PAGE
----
I played a Pianoteq NY Steinway patch that tends to cause cpu overs for 30 minutes with no glitching! And, my thermals hovered around 60 C. Hotter than it normally gets, but still no where near 100 max.
I’m just blown away at the life this breathed into my struggling little ultrabook laptop.
One explanation for your processor’s weakness is that it is a “U” class processor, which means that it is optimised for low power consumption at the expense of high performance.
By using Quick CPU to to improve performance, you are boosting power consumption, which naturally leads to a reasonable temperature rise.
When choosing a processor, it is very important to take this suffix into account, depending on whether you want a powerful processor, an economical processor or other features.
For more information: Intel Core Processor Suffixes
Indeed, while I didn’t know that a U processor would struggle when I bought that laptop… it’s about 4 years old and wasn’t intended to be a workstation. I previously had a Muse Receptor, and sold it when I moved last. When the need arose to start using software platforms again, I used what I had.
While GP took care of the software side of things, I still have yet to get a suitable hardware replacement for the Muse.
Having rode this struggle bus for awhile, I would agree with most windows users that a 3ghz H or greater processor is probably the best route. Maybe someday my constantly unexpected life expenses will die down enough to get an ADK or PCAL system… or maybe I’ll go to the dark side with a Mac.
I’ve recently moved from Windows to Mac and I am VERY happy with the results.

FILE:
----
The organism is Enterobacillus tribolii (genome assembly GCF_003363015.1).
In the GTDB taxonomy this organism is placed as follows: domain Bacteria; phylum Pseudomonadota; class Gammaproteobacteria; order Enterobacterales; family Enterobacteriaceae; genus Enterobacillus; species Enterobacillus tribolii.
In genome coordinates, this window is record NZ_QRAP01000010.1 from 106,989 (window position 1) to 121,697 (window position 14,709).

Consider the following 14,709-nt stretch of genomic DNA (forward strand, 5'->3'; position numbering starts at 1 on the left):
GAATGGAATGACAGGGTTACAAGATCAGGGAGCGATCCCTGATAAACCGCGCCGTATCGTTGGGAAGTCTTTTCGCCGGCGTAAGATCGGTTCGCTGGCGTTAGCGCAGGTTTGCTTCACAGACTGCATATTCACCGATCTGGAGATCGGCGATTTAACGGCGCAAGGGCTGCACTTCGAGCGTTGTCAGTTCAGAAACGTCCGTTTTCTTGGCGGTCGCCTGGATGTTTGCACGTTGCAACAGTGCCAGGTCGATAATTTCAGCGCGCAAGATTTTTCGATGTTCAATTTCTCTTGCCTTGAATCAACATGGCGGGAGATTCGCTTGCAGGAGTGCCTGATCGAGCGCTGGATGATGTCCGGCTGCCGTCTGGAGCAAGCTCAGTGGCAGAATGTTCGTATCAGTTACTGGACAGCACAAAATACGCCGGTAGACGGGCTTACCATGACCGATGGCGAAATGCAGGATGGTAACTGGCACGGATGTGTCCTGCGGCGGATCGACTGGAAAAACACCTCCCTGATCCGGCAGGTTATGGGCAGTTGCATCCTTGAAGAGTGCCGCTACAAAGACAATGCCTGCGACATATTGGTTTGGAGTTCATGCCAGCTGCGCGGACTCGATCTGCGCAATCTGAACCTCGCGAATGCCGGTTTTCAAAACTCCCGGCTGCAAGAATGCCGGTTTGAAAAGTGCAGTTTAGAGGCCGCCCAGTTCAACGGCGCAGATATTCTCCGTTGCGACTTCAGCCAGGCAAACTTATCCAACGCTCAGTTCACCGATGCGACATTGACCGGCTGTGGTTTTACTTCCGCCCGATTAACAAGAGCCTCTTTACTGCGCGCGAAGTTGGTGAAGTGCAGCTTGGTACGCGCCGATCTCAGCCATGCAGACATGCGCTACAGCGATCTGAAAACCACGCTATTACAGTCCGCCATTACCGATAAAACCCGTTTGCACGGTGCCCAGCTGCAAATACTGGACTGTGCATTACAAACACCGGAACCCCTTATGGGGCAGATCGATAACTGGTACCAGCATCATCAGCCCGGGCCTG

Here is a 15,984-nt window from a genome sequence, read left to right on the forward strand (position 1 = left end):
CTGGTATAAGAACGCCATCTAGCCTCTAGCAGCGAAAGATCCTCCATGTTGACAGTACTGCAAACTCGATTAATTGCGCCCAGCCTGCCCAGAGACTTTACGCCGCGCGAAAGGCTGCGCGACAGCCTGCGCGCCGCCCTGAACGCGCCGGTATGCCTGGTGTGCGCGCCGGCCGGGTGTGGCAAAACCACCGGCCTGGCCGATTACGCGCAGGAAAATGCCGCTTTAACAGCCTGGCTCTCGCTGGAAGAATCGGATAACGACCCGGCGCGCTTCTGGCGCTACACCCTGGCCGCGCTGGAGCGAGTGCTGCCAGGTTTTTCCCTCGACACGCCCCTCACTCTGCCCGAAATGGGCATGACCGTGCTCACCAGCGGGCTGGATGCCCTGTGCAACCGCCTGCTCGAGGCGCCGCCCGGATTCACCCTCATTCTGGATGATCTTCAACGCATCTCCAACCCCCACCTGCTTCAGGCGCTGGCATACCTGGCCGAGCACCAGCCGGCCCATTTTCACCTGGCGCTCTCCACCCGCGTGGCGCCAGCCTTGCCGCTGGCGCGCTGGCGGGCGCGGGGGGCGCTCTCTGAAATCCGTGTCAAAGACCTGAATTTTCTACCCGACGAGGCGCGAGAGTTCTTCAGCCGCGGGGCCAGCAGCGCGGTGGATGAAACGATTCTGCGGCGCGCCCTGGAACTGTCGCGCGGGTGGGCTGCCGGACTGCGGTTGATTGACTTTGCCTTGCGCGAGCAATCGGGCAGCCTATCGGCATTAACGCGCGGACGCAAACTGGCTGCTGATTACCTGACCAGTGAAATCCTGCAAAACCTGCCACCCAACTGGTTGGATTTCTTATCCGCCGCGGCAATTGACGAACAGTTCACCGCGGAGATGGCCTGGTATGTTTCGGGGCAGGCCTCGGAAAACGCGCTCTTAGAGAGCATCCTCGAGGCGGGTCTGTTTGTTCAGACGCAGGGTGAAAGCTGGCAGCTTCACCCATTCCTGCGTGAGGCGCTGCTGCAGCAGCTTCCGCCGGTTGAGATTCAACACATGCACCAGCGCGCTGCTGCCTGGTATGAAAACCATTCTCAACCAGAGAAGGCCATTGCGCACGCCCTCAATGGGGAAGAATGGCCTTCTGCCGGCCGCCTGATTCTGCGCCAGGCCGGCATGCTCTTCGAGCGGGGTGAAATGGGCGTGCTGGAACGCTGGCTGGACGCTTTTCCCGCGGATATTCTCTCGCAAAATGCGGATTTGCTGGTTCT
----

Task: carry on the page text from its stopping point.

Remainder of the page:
Yes, we are ready for the part 2 Part 1 is here.
The complete conversion is not quite done yet. I have eight more old songs and three new ones to get in place to call it done. Once it is, I will definitely write part 2.
Thanks! I featured your story Pt.1 in this blog.
I moved to the dark side of the Force one year ago. I had been fighting for 6 months with a high performance, high price gaming windows notebook and I was without any will to keep on fighting. I found a company in Italy selling Windows notebook designed for audio production and their offer was technically ok but high price (2800 euro for an i7 well packed).
At same price I could buy a MacBookPro with M1. So I decided to cross.
With windows you have always a high risk that audio board drivers can collide with other drivers because supplied by different producers.
Newer and slimmer notebooks have aggressive BIOS preventing you to boost clock and avoid thermal control because you risk to burn the CPU.
I was a hard Apple enemy but I must admit: since the night I installed my VST collection I never touched drivers, buffers, settings.
I open GigPerformer, choose instruments and play. No issues, no time lost, incredible performance, no fan noise.
The only drawback: don’t update OS until audio companies agree. I bought mine with BigSur, I will turn to Monterey this Christmas holiday, I will not turn to Ventura until very safe.
You can survive with windows if not using notebooks, with a NUC or a tower machine you can choose hardware and drivers and play with clocks and BIOS settings until you find a good balance, but weeks of testing are necessary.
With a Mac you don’t need any testing at all.